Functional Threshold Power (FTP) or the anaerobic tipping point is often seen as the indicator of your level. FTP is the maximum power a person can hold for an hour. You can test, train and above all improve your FTP. The power or your heart rate at your anaerobic threshold is used to determine your training zones. Many cyclists aspire to a higher FTP in order to ride harder, further and less tired and then recover even faster to become a more all-round rider. For these reasons, a higher FTP is the ultimate goal for many cyclists. So, how do you do it?
How to improve your FTP
In the first respect it seems logical to train a lot on your FTP when you want to improve this value. Just training on your FTP is not the only and certainly not the best way to improve your FTP. To explain this we first need to go back to a few basic principles from the training theory.
When the intensity of a workout increases, more use is made of the anaerobic system. This is because the aerobic system cannot release enough energy to kick the increasing power. More lactate is produced. Two lactate thresholds are lowered. The first point is not your FTP, but a point where your lactate concentration is clearly above your resting value (often around 2 mmol lactate). This point is called the aerobic threshold. The second threshold is your FTP or anaerobic threshold. At this second point the production and degradation of lactate is in precise balance. In theory, this is the maximum intensity you can hold for 60 minutes. In reality this is not entirely true and there are large individual differences in how long you can ride on your anaerobic threshold. We don’t want to make it too complicated right now and assume for now that FTP is a good estimation of your anaerobic threshold.
Based on these two values you can determine the 3-zone model. This model is often used in scientific studies to index the intensity. For example, the zones ‘below aerobic threshold’, ‘between aerobic and anaerobic threshold’ and ‘above anaerobic threshold’ are often used.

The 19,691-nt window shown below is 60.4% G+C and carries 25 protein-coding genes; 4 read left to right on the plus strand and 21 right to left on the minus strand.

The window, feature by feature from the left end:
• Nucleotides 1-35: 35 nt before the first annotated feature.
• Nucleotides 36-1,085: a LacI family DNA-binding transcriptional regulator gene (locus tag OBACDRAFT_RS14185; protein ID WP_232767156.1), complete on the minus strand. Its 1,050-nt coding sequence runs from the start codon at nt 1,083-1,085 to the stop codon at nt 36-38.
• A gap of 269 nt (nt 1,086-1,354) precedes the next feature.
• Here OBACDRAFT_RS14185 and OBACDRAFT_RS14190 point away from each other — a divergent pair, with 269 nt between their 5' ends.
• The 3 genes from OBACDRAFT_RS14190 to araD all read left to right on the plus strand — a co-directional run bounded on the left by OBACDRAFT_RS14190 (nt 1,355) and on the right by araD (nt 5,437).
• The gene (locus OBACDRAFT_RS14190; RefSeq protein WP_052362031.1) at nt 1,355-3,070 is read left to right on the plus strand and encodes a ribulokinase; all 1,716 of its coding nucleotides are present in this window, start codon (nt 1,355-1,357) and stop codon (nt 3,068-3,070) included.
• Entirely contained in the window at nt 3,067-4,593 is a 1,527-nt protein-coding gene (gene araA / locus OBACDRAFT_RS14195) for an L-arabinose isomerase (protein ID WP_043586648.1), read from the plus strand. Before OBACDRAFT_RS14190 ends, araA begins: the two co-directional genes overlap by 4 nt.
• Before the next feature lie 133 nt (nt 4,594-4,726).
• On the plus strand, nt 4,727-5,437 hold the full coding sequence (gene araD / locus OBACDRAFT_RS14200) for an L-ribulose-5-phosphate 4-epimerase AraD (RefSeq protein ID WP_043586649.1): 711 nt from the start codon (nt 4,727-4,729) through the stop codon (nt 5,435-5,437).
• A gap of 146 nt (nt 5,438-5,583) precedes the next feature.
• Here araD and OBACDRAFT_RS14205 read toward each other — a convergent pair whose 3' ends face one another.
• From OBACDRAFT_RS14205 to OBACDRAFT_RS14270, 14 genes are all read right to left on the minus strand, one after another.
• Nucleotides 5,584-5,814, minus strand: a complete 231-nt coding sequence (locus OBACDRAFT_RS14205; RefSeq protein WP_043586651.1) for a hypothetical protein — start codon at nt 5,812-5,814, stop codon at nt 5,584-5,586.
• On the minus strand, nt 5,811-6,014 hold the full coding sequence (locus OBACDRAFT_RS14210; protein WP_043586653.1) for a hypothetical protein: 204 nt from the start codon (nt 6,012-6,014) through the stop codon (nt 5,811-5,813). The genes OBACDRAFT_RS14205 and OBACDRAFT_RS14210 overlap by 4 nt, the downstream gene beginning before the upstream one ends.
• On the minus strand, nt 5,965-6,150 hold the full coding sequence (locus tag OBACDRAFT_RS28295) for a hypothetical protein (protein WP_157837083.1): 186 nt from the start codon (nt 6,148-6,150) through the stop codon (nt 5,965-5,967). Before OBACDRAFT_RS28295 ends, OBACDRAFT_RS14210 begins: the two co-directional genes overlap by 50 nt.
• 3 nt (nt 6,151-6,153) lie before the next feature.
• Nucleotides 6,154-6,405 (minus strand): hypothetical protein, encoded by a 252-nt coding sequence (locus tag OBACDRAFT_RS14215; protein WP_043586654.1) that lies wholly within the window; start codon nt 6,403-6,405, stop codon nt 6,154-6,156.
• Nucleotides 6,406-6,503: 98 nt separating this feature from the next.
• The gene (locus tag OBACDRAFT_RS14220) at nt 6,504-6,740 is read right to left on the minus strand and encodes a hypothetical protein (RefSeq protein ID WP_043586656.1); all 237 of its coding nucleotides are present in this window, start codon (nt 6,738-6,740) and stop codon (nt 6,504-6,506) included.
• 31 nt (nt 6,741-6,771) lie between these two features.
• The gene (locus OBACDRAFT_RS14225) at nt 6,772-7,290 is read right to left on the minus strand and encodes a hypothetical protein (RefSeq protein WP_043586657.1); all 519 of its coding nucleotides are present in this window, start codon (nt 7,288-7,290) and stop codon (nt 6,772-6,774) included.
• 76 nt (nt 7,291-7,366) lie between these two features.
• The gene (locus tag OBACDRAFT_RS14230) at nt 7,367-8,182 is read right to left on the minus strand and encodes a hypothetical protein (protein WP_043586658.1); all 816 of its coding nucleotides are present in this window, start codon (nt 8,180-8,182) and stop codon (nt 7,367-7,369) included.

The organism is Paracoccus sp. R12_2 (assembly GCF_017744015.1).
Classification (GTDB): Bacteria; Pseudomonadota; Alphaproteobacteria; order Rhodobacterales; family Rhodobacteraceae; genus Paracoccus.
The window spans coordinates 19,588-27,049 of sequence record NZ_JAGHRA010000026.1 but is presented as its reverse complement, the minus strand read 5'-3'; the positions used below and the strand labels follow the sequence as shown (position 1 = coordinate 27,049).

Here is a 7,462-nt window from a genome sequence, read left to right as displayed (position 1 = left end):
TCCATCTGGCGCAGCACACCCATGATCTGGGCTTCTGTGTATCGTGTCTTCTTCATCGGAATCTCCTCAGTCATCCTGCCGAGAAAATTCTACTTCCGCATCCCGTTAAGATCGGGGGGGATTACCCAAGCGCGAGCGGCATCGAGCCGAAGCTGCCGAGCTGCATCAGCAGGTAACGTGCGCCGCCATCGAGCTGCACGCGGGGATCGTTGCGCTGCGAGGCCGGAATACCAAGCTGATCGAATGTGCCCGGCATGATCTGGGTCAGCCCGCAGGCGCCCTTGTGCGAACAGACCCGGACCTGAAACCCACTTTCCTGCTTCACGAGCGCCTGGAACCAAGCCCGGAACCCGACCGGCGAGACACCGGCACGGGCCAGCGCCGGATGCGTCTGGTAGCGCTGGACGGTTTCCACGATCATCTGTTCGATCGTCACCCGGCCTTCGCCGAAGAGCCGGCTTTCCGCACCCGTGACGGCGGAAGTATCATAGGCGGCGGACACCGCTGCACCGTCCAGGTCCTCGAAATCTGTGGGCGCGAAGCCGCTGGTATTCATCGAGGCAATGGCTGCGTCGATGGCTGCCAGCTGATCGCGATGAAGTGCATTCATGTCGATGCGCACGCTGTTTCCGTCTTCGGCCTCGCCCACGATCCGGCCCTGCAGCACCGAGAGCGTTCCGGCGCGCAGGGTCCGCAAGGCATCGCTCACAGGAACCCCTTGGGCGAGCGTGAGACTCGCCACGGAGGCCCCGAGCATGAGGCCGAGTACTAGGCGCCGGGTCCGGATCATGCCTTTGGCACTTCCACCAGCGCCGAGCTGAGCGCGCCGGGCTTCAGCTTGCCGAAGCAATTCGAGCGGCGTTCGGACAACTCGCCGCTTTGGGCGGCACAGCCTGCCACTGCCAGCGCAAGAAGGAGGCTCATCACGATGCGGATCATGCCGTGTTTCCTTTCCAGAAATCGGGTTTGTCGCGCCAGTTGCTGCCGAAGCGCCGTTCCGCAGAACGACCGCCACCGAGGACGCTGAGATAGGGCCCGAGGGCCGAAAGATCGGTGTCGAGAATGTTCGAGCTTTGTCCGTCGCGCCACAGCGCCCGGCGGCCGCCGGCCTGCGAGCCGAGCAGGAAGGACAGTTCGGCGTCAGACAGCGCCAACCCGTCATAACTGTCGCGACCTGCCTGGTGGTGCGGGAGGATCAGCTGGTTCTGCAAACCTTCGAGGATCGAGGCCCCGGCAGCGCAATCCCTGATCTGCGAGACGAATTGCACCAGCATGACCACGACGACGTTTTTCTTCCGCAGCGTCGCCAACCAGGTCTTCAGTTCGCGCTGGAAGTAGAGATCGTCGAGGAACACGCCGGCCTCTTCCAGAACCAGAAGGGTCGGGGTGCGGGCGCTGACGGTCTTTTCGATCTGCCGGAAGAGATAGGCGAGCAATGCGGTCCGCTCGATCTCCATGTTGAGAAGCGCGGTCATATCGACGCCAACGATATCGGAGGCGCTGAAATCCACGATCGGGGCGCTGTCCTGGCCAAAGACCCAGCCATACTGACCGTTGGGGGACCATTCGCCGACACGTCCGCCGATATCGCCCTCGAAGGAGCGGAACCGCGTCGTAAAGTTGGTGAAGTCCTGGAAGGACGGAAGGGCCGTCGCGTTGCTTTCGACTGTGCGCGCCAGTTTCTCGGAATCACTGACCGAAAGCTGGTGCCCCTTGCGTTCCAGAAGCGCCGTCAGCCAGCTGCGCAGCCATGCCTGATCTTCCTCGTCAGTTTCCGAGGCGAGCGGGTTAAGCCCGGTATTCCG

In several (retrospective) studies, something remarkable was then found. Many elite endurance athletes (cyclists, runners, swimmers, rowers and cross-country skiers) do not often train on or around their FTP, i.e. the second zone. Instead, pros often train according to a ‘polarized training distribution’. In other words, the pros train a lot below their aerobic threshold (zone 1) and above their anaerobic threshold (zone 3). So there is almost no training between the aerobic and anaerobic threshold. Almost 80% of the training was at low intensity (below the aerobic threshold) and 10 to 20% of the training was above the anaerobic threshold in the form of interval training. This does not mean that 10% to 20% of the total training time was cycled in zone 3, but 10% to 20% of the number of training sessions contained zone 3 intervals.
As a result of these results a lot of research has been done into this way of classifying training and its effectiveness. This was done for many different sports on all kinds of levels. This yielded interesting results. Recreational cyclists also showed the most improvement in their FTP when they trained 6 hours per week in a polarised way compared to more training between the aerobic and anaerobic threshold.
How this happened may not even be that complicated. Training on your anaerobic threshold is very exhausting but you don’t use all your muscle groups at this intensity and you don’t get the maximum out of your heart/lung system. So you do get quite tired, but the training stimulus is less intensive than (shorter) cycling above your anaerobic threshold. That’s why it’s better to make sure you put a maximum load on the whole system and build up less fatigue, so you can do that more often.
So, if you want to improve your FTP, it is very important that you look at the intensity of your workouts. Most recreational cyclists ride their quiet rides too intensively and their heavy rides are not intensive enough because they are often tired from the too heavy quiet rides. So train like a pro by polarised training!
How to get better?
Getting better is all about timing. There are actually not good or bad workouts. There is only a bad combination or the wrong workout on the wrong time. The path of progression is therefore a training plan with the right training stimulus according to your level, goal and available time. To help you with that we developed an algorithm in the JOIN Cycling application. It provides you with a highly flexible training plan to makes sure you get the most out of your rides. You can download JOIN in the App Store and Play store. Or check this page for more info.